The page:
JLR: My agent is in charge of marketing my books. (I do it for anything else.) He is open to suggestions about where I’d like him to send them. He also tells me if he thinks something isn’t ready, or how it can be made more marketable.
Having written your story, how difficult is it to turn it over to the illustrator? Do you have any input on choosing an illustrator for your books, or on the illustrations themselves?
JLR: It’s exciting to see what an illustrator will do with it. No, I don’t really have anything to do with choosing an illustrator. The editors tell me who they think will be good and then we hope together that the illustrator will agree to work on the book. No input on the illustrations at all.
Please tell us a little bit about yourself. Did you always want to be an author? What other interests do you have besides writing?
JLR: Yes, always. Other interests include traveling, reading, music, gardening, learning foreign languages, a bit of kayaking, watching my boys become young men, enjoying the beautiful world God made.
What books did you enjoy reading as a child?
JLR: I read whatever I could get my hands on and enjoyed most of it. I remember Edgar Eager’s Magic Series. When I read mysteries, it was about Trixie Beldon. For career series, it was about Sue Barton. I discovered Madeleine L’Engle when I was in fifth grade, and quickly became a fan. I liked the way she made characters from one series show up in another series. A book that really moved me when I was in junior high was Mrs. Mike.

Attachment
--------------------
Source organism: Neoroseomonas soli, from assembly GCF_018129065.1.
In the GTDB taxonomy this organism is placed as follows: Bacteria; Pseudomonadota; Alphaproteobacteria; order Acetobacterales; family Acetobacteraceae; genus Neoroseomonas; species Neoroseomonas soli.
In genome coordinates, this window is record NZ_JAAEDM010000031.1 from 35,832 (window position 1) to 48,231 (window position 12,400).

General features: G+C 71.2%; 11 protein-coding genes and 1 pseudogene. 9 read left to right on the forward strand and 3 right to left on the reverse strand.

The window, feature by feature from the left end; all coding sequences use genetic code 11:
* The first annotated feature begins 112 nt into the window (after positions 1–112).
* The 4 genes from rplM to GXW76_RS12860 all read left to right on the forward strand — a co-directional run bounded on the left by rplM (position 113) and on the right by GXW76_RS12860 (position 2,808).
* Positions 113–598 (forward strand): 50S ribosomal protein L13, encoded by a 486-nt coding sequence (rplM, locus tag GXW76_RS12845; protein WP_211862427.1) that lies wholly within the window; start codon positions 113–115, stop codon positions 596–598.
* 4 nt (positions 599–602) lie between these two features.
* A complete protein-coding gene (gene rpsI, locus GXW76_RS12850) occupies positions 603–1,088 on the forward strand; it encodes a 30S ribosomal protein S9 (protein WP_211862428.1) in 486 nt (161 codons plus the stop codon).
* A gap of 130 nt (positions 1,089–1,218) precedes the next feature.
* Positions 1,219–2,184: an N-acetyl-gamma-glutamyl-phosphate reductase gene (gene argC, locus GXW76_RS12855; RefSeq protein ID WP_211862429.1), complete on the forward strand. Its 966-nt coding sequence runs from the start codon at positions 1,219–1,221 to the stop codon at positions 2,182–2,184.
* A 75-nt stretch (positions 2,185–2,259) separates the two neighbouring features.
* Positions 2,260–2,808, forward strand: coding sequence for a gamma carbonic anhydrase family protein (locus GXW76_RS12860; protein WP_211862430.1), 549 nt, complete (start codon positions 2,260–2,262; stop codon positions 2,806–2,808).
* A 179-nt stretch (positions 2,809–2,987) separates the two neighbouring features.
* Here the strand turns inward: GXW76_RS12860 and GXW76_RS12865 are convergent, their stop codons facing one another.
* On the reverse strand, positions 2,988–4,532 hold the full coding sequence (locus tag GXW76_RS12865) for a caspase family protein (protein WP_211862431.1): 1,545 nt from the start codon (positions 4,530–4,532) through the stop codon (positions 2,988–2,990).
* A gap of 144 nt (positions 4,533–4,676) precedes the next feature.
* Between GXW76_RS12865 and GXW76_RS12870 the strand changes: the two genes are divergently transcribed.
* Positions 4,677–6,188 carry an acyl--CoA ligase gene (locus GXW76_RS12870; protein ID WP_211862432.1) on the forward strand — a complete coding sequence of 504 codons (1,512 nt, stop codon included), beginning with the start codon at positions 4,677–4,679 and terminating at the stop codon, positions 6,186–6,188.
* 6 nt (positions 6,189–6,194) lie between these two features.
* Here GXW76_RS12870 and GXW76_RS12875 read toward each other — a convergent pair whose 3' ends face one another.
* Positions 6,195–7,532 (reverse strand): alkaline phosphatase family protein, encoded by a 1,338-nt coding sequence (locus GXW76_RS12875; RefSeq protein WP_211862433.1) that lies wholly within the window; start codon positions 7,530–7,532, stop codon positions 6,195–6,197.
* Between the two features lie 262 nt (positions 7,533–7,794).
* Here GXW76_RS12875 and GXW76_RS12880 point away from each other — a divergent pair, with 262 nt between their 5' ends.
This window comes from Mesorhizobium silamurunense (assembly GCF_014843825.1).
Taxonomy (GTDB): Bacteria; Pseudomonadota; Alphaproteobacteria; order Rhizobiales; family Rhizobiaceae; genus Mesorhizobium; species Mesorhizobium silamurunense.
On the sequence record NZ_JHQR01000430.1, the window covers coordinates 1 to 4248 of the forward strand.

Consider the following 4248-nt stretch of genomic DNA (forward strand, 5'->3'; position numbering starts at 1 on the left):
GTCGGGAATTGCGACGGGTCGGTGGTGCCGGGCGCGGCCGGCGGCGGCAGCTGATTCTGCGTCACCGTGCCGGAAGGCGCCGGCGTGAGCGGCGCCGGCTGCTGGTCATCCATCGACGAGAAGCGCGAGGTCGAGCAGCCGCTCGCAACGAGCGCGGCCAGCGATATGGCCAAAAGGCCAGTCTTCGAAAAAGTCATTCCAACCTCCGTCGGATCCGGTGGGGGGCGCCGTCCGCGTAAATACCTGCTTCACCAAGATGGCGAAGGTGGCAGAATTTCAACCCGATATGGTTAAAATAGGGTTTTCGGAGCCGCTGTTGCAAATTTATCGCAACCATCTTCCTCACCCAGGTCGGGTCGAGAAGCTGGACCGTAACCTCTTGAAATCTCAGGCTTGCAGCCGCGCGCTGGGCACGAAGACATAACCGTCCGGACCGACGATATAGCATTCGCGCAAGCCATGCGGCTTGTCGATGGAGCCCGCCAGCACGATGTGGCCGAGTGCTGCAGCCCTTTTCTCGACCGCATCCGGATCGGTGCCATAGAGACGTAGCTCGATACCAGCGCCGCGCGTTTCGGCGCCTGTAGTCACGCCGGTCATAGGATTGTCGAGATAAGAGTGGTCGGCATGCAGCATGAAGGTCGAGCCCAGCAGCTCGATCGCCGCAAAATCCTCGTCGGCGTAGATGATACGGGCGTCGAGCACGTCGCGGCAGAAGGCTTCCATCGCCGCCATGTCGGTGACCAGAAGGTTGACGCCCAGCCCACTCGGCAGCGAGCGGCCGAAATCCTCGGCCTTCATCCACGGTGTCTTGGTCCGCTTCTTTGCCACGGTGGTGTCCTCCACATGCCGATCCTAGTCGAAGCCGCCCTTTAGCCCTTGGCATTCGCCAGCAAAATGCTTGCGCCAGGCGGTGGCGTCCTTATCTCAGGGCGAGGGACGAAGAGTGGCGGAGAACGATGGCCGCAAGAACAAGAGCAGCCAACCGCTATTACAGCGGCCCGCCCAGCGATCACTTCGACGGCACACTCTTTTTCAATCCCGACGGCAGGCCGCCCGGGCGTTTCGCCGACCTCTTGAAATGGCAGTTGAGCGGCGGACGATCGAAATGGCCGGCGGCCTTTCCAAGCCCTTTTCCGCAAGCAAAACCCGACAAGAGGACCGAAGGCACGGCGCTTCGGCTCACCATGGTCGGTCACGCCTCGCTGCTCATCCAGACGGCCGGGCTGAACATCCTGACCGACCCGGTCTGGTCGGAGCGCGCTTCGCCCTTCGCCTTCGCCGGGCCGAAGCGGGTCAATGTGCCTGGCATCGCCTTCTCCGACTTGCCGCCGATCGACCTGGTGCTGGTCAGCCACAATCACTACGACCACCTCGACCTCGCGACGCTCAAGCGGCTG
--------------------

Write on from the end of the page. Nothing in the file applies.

Do you have any new books coming out? What are you working on now?
JLR: My novel-in-verse for Viking is due at copyediting in three weeks. The title is up in the air, but the working title is Serendipikitty. It’s the story of a girl and her father, who are trying to figure out how to be a family again since her mother died three years ago. A kitten dropped off at their door begins to show them the way. The book is scheduled to be out in 2013.
What tips or advice do you have for aspiring children’s writers?
JLR: Be ready to persevere. If you don’t love it, it probably won’t be worth it. Read as much as you can. Join SCBWI and go to conferences. Join or start a critique group. Write.
Do you have a website where readers can learn more about you and your books?
JLR: Yes. It’s www.judithlroth.com. Thanks for asking! Right now I have a contest going on the site that will end with two people getting a free book of one of my first two picture books. The contest will wind up February 29th.
Thank you so much, Judy!
I received my copy of GOODNIGHT, DRAGONS the other day, and I asked my 5 year old grandson if he wanted me to read it to him. He was busy playing at the time and promptly said "No." So I started reading it out loud, to myself. After the first page he dropped what he was doing and sat next to me, absolutely into the book until the end. A kid-friendly testimony to GOODNIGHT, DRAGONS!
by Judith L. Roth
illustrated by Pascal Lemaitre